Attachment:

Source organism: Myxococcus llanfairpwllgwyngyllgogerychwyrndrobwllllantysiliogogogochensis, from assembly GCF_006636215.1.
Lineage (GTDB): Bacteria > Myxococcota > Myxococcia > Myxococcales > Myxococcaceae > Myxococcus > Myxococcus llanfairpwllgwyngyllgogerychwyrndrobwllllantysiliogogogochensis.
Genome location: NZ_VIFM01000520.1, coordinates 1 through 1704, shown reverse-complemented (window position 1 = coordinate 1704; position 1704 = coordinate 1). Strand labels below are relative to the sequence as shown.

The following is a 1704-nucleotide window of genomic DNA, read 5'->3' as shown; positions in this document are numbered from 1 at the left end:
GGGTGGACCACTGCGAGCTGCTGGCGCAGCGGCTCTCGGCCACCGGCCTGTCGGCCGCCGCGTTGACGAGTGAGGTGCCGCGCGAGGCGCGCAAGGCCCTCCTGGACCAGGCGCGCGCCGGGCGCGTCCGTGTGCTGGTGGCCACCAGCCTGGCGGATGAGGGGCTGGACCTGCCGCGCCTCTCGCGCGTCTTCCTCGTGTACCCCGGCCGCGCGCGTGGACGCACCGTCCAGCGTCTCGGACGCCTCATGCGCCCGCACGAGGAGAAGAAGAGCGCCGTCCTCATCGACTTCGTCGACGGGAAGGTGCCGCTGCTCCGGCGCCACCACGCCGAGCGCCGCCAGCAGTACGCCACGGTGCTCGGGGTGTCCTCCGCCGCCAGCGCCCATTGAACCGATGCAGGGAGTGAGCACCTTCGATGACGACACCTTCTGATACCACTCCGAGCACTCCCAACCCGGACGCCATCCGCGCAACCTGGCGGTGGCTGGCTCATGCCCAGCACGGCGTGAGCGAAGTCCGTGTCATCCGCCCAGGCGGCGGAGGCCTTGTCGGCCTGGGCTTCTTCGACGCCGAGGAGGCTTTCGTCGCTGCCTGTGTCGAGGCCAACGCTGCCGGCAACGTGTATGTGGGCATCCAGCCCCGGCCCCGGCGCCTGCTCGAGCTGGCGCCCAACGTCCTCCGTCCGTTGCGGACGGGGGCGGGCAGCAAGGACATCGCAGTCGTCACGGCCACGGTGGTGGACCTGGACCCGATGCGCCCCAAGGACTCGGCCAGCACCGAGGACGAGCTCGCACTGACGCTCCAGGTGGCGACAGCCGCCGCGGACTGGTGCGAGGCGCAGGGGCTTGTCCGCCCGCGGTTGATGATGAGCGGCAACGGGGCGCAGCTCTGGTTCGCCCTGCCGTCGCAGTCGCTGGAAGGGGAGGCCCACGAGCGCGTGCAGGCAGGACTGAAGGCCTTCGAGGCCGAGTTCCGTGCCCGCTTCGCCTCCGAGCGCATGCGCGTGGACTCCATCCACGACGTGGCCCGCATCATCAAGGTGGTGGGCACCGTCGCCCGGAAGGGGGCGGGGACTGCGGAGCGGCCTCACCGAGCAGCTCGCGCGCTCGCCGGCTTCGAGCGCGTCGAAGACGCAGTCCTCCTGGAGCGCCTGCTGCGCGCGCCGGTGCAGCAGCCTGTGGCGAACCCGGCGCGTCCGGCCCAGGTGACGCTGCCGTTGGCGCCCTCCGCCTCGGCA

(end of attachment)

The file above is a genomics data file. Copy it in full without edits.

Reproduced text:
Source organism: Myxococcus llanfairpwllgwyngyllgogerychwyrndrobwllllantysiliogogogochensis, from assembly GCF_006636215.1.
Lineage (GTDB): Bacteria > Myxococcota > Myxococcia > Myxococcales > Myxococcaceae > Myxococcus > Myxococcus llanfairpwllgwyngyllgogerychwyrndrobwllllantysiliogogogochensis.
Genome location: NZ_VIFM01000520.1, coordinates 1 through 1704, shown reverse-complemented (window position 1 = coordinate 1704; position 1704 = coordinate 1). Strand labels below are relative to the sequence as shown.

The following is a 1704-nucleotide window of genomic DNA, read 5'->3' as shown; positions in this document are numbered from 1 at the left end:
GGGTGGACCACTGCGAGCTGCTGGCGCAGCGGCTCTCGGCCACCGGCCTGTCGGCCGCCGCGTTGACGAGTGAGGTGCCGCGCGAGGCGCGCAAGGCCCTCCTGGACCAGGCGCGCGCCGGGCGCGTCCGTGTGCTGGTGGCCACCAGCCTGGCGGATGAGGGGCTGGACCTGCCGCGCCTCTCGCGCGTCTTCCTCGTGTACCCCGGCCGCGCGCGTGGACGCACCGTCCAGCGTCTCGGACGCCTCATGCGCCCGCACGAGGAGAAGAAGAGCGCCGTCCTCATCGACTTCGTCGACGGGAAGGTGCCGCTGCTCCGGCGCCACCACGCCGAGCGCCGCCAGCAGTACGCCACGGTGCTCGGGGTGTCCTCCGCCGCCAGCGCCCATTGAACCGATGCAGGGAGTGAGCACCTTCGATGACGACACCTTCTGATACCACTCCGAGCACTCCCAACCCGGACGCCATCCGCGCAACCTGGCGGTGGCTGGCTCATGCCCAGCACGGCGTGAGCGAAGTCCGTGTCATCCGCCCAGGCGGCGGAGGCCTTGTCGGCCTGGGCTTCTTCGACGCCGAGGAGGCTTTCGTCGCTGCCTGTGTCGAGGCCAACGCTGCCGGCAACGTGTATGTGGGCATCCAGCCCCGGCCCCGGCGCCTGCTCGAGCTGGCGCCCAACGTCCTCCGTCCGTTGCGGACGGGGGCGGGCAGCAAGGACATCGCAGTCGTCACGGCCACGGTGGTGGACCTGGACCCGATGCGCCCCAAGGACTCGGCCAGCACCGAGGACGAGCTCGCACTGACGCTCCAGGTGGCGACAGCCGCCGCGGACTGGTGCGAGGCGCAGGGGCTTGTCCGCCCGCGGTTGATGATGAGCGGCAACGGGGCGCAGCTCTGGTTCGCCCTGCCGTCGCAGTCGCTGGAAGGGGAGGCCCACGAGCGCGTGCAGGCAGGACTGAAGGCCTTCGAGGCCGAGTTCCGTGCCCGCTTCGCCTCCGAGCGCATGCGCGTGGACTCCATCCACGACGTGGCCCGCATCATCAAGGTGGTGGGCACCGTCGCCCGGAAGGGGGCGGGGACTGCGGAGCGGCCTCACCGAGCAGCTCGCGCGCTCGCCGGCTTCGAGCGCGTCGAAGACGCAGTCCTCCTGGAGCGCCTGCTGCGCGCGCCGGTGCAGCAGCCTGTGGCGAACCCGGCGCGTCCGGCCCAGGTGACGCTGCCGTTGGCGCCCTCCGCCTCGGCA